Insurer funds anti-racism program with pulled Collingwood sponsorship
12 July 2022 at 2:05 pm
The ‘Racism. It Stops with Me’ campaign has been reborn, in part thanks to footy’s racism scandal.
Insurance giant CGU has redirected half a million dollars in sponsorship of the Collingwood Football Club to a new anti-racism campaign.
The switch comes in the wake of a damning report, released in early 2021, that revealed the club was embroiled in a culture of systemic racism.
CGU Insurance announced in September 2021 that $1 million in sponsorship payments to Collingwood Football Club would instead be directed to programs that promoted racial harmony and equality.
The insurer earmarked $500,000 for the Australian Human Rights Commission’s national ‘Racism. It Stops With Me’ campaign.
The other $500,000 was directed to Barrawarn, a program that aims to improve employment and education outcomes for First Nations people.
Barrawarn was created by AFL SportsReady in partnership with the Collingwood Football Club Foundation. Barrawarn is the Woi wurrung for magpie.
CGU’s funding for Barrawarn was intended to support a housing program, crisis hotline and youth development service.
The ‘Racism. It Stops With Me’ campaign has been officially relaunched today, supported by CGU’s funding.
The new campaign — a modernisation of the original 2012 initiative — features ambassadors with lived and non-lived experiences with racism, including social commentator Tasneem Chopra OAM, sports commentator and human rights activist Craig Foster AM, Aboriginal model Keyarny Lamb and Melbourne United basketballer Jack White.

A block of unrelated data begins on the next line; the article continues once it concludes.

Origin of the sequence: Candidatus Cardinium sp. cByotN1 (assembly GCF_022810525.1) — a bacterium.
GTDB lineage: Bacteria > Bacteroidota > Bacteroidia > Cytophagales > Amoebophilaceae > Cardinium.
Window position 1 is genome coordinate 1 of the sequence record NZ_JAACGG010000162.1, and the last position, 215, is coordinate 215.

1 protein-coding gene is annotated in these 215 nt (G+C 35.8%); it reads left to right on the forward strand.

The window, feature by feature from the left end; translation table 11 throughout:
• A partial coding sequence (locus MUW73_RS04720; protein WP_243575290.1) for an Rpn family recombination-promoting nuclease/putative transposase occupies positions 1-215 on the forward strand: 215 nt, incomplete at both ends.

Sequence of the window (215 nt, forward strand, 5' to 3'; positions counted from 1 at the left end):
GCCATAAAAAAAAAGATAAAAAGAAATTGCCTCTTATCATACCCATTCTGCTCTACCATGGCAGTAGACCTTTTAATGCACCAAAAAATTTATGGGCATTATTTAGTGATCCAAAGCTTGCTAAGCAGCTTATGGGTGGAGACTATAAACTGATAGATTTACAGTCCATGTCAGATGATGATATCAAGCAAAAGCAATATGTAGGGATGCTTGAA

The ambassadors will feature in a series of advertisements speaking about their experiences with racism and inequality.
The campaign asks Australians who do not have lived experience of racism to reflect on the causes and impacts of the discrimination, and take steps to address it.
As well as encouraging action on an individual level, the new ‘Racism. It Stops With Me’ campaign will include a tool that organisations can use to evaluate and improve their inclusion, diversity and anti-racism practices.
Race Discrimination Commissioner Chin Tan said in a statement that the campaign responds to recent events and will address major challenges to realising racial equity in Australia.
“Racism continues to undermine justice and fairness in Australia. We see it in discrimination and power imbalances that create inequitable outcomes for First Nations and culturally diverse communities. We see it in continued antisemitism and Islamophobia, in the surge of anti-Asian hate during the pandemic, and in the rise of far-right extremism,” Tan said.
“The #BlackLivesMatter movement has demonstrated leadership from First Nations communities and others with lived experience of racism. Now is the time for all Australians to act in support.”
Tasneem Chopra OAM said she hoped the campaign would lead to greater understanding about racism and prompt people with privilege to “use their platforms responsibly to make society more inclusive and practice zero tolerance to racism”.
“The burden of dismantling racism should not lie with people who experience it, but with those who have the resources to educate and help prevent further harm,” Chopra said.
To view the campaign and its resources, visit the campaign website.